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On that day a fountain shall be opened for the house of David and the inhabitants of Jerusalem, to cleanse them from sin and impurity.

Idolatry Cut Off

2 On that day, says the L ord of hosts, I will cut off the names of the idols from the land, so that they shall be remembered no more; and also I will remove from the land the prophets and the unclean spirit. 3And if any prophets appear again, their fathers and mothers who bore them will say to them, “You shall not live, for you speak lies in the name of the L ord”; and their fathers and their mothers who bore them shall pierce them through when they prophesy. 4On that day the prophets will be ashamed, every one, of their visions when they prophesy; they will not put on a hairy mantle in order to deceive, 5but each of them will say, “I am no prophet, I am a tiller of the soil; for the land has been my possession since my youth.” 6And if anyone asks them, “What are these wounds on your chest?” the answer will be “The wounds I received in the house of my friends.”


The Shepherd Struck, the Flock Scattered


“Awake, O sword, against my shepherd,

against the man who is my associate,”

says the L ord of hosts.

Strike the shepherd, that the sheep may be scattered;

I will turn my hand against the little ones.


In the whole land, says the L ord,

two-thirds shall be cut off and perish,

and one-third shall be left alive.


And I will put this third into the fire,

refine them as one refines silver,

and test them as gold is tested.

They will call on my name,

and I will answer them.

I will say, “They are my people”;

and they will say, “The L ord is our God.”


Here the Prophet, in order to finish what we explained yesterday, says that such would be the discipline among the new people after having repented, that each in his own house would chastise his sons and relatives: and it is an evidence of perfect zeal, when not only judges perform their office in correcting wickedness, but when also private individuals assist to preserve public order, each according to his power. It is indeed true that the use of the sword is not allowed us, so that the offender may be punished by his neighbor: but as it was always allowed by the law of God, that when the matter did not come before a public tribunal, friends might inflict punishment, Zechariah, alluding to this custom, says, that though they who unjustly claimed the prophetic office and spread abroad false and impious errors, should not be visited with capital punishment, yet such would be their zeal for true religion, that friends would privately chastise such as they found to be of this character.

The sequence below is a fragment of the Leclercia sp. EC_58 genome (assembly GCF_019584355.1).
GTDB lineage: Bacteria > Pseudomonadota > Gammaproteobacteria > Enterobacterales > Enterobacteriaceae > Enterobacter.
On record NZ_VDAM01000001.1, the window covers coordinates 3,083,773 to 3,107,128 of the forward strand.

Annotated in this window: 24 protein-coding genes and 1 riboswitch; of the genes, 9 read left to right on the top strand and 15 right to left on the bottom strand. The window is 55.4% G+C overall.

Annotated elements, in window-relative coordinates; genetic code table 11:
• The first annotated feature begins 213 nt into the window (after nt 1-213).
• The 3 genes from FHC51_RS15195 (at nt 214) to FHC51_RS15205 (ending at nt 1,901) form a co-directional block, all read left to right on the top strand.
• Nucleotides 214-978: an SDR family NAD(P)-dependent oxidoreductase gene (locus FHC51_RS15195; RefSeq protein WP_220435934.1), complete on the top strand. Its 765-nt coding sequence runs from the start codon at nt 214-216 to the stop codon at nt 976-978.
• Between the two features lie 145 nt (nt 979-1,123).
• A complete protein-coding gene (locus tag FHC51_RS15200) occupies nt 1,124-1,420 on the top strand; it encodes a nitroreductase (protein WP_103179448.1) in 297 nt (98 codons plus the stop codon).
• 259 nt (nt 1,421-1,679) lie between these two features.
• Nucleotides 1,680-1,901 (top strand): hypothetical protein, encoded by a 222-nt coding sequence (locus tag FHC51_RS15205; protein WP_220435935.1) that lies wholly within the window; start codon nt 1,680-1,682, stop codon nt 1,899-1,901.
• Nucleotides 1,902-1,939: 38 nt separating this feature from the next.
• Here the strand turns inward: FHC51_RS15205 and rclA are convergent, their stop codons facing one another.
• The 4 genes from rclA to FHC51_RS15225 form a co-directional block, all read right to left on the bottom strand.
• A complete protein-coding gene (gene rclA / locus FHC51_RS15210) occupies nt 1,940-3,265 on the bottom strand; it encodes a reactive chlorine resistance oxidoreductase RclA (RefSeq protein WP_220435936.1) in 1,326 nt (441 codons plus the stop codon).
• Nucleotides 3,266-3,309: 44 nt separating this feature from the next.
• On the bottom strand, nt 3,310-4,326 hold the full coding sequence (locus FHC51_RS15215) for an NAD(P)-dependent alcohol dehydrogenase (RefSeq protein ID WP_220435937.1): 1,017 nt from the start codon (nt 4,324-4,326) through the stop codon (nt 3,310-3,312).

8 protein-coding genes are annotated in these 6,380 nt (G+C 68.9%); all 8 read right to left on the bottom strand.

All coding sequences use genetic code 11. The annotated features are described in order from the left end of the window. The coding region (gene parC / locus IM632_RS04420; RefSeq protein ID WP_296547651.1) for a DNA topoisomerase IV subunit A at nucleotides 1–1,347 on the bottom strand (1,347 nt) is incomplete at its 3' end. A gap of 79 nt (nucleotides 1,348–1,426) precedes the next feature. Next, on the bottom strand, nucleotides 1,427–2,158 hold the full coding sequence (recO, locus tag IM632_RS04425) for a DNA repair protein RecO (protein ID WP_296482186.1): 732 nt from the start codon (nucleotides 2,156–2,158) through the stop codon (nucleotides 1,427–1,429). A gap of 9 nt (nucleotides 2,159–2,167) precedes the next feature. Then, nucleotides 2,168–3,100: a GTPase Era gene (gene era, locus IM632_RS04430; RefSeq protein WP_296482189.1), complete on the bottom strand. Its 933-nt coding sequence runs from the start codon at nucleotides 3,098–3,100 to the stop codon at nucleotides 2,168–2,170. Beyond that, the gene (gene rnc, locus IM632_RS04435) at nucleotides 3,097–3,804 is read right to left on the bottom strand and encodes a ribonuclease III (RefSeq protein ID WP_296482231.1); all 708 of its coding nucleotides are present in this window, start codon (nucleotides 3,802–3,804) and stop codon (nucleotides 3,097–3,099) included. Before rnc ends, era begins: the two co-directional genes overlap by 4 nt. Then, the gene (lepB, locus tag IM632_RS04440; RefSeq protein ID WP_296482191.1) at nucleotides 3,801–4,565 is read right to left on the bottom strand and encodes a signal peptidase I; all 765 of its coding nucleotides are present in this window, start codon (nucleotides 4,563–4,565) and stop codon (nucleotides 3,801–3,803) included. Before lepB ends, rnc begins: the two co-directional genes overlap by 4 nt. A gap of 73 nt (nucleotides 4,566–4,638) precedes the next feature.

If any one objects and says, that these two things are inconsistent, — that false Prophets were punished with death, and that they were only chastised with stripes or scourges. To this I answer, that Zechariah does not speak precisely of the kind and mode of punishment, but says generally, that false teachers, even in the estimation of their parents, were worthy of death; and that if they were treated more gently they should yet suffer such a punishment, that they would through life be mutilated and ever bear scars as proofs of their shame.

We may at the same time gather from the answer what proves true repentance, Say will one, (it is put indefinitely,) or it will be said, What mean these wounds in thine hands? Then he will say, I have been stricken by my friends. The Prophet shows that those who had previously deceived the people would become new men, so as patiently to bear correction; though it might seem hard when the hands are wounded and pierced, yet he says that the punishment, which was in itself severe, would bee counted mild, for they would be endued with such meekness as willingly to bear to be corrected. Some apply this to Christ, because Zechariah has mentioned wounds on the hands; but this is very puerile; for it is quite evident that he speaks here of false teachers, who had for a time falsely pretended God’s name. As then they say, that they were friends by whom they were smitten, they acknowledge themselves worthy of such punishment, and they murmur not, nor set up any complaint. 174174     This verse may be thus rendered —
   When one shall say to him,
are these wounds in thine hands?”
Then he will say,
“Because I have been smitten at home by my friends,”

   by my lovers, [מאהבי].

   Grotius, Blayney, and Henderson, consider the “wounds” or stripes, punctures or marks, to have been those made in honor of some idol, and ascribed to friends for the purpose of escaping punishment: but the obvious meaning is that stated by Calvin, — that they were the wounds inflicted by the nearest relatives, particularly mentioned in the 3rd verse, “and pierce him shall his father and his mother,” etc. Marckius, Adam Clarke, and Henderson, agree with Calvin in repudiating the notion that this verse is to be understood by Papal expositors: but Henry and Scott refer to the sentiment without condemning or approving it. Both Jerome and Theodoret refer, as it is done here, to the punishment inflicted by the parents; and it is strange that any sound expounder could do otherwise. — Ed.
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